3D-printed bridge reduces use of "most destructive material on Earth"

By reducing the reinforcement in reinforced concrete, the bridge has a much more eco-friendly footprint.
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If you were to guess what industry emits the most carbon dioxide, you might say transportation, fashion, or agriculture. But, surprisingly, concrete ranks among the top. It is so bad that The Guardian dubbed it the “most destructive material on earth,” because it emits an insane amount of CO2. The concrete industry is responsible for 8% of all carbon emissions — if the concrete industry was a country, it would rank third highest in emissions behind China and the U.S.

And yet, reinforced concrete is used in the construction of millions of new buildings around the world.

Credit: Studio Narro

But researchers have found a way to reduce its potency. A team of architects and engineers revealed a strategy to decrease steel and concrete in a demo footbridge in Venice — which oddly resembles a giant fidget spinner. 

The solution: remove the reinforcement. 

The problem with concrete: Concrete is the most consumed material in the world, second only to water. The material is pervasive because it has many practical uses — from building homes to forging dams that protect from storm surges. Reinforced concrete, concrete with steel embedded in it, is a foundation for the infrastructure of many essential industries: education, healthcare, transportation, government, and more. It would be next to impossible to live without reinforced concrete.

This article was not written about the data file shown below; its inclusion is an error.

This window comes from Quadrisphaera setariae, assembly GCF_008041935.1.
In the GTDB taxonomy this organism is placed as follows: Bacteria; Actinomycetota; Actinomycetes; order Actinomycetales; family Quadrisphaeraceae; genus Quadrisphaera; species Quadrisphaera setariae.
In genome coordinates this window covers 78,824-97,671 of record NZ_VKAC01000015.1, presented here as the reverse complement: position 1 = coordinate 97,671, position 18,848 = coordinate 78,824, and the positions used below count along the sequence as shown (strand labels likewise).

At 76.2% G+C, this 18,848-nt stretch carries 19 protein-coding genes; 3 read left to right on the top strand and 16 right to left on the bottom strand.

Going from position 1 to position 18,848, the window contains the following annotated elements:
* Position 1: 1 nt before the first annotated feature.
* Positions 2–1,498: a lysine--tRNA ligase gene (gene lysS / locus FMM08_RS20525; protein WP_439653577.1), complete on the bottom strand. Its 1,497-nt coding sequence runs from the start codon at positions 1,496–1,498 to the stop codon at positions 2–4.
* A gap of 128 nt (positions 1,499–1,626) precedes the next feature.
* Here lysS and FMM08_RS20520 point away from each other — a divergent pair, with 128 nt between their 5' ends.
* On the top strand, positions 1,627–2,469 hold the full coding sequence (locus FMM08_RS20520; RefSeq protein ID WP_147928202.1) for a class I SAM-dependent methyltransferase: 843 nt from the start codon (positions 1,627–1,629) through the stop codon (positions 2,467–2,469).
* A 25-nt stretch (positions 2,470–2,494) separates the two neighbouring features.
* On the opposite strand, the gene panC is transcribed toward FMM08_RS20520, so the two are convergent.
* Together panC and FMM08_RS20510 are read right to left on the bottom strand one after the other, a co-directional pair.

Concrete is the most consumed material in the world, second only to water.

But the 2.8 billion tonnes of CO2 concrete emits falls just behind the total emissions of China or the United States — the two countries with the most CO2 emissions, reports Yale Environment 360.

Emissions aside, concrete thwarts natural habitats, covers and chokes ecosystems, and heats cities. We produce more concrete every two years than the plastic made in the past 60 years. Planet Earth is becoming a concrete world. And the steel used for reinforcement and the cement that binds the concrete together are at the heart of the problem. 

The 2.8 billion tonnes of CO2 concrete emits falls just behind the total emissions of China or the United States — the two countries with the most CO2 emissions.

The solution: A team from Zaha Hadid Architects, ETH Zurich, and the Block Research Group decided to remove the reinforcement to build their approximately 39×52 foot arched pedestrian bridge. 

While their construction methods harken back to the classic masonry arch construction, their materials are novel, with angled blocks arranged in an arch. They 3D printed concrete and applied it at right angles instead of pouring it horizontally. In doing so, they built a strong bridge without the added steel. 

Due to the design, the loadbearing concrete structure uses significantly less material overall — including no steel or mortar. And, due to the bridge’s geometry, the angular blocks transfer the load to the footings, keeping the entire structure stable. And because it doesn’t need mortar, the bridge can be taken apart and reassembled elsewhere. 

“This precise method of 3D concrete printing allows us to combine the principles of traditional vaulted construction with digital concrete fabrication to use material only where it is structurally necessary without producing waste,” said Philippe Block, a professor at ETH, reports Futurity.

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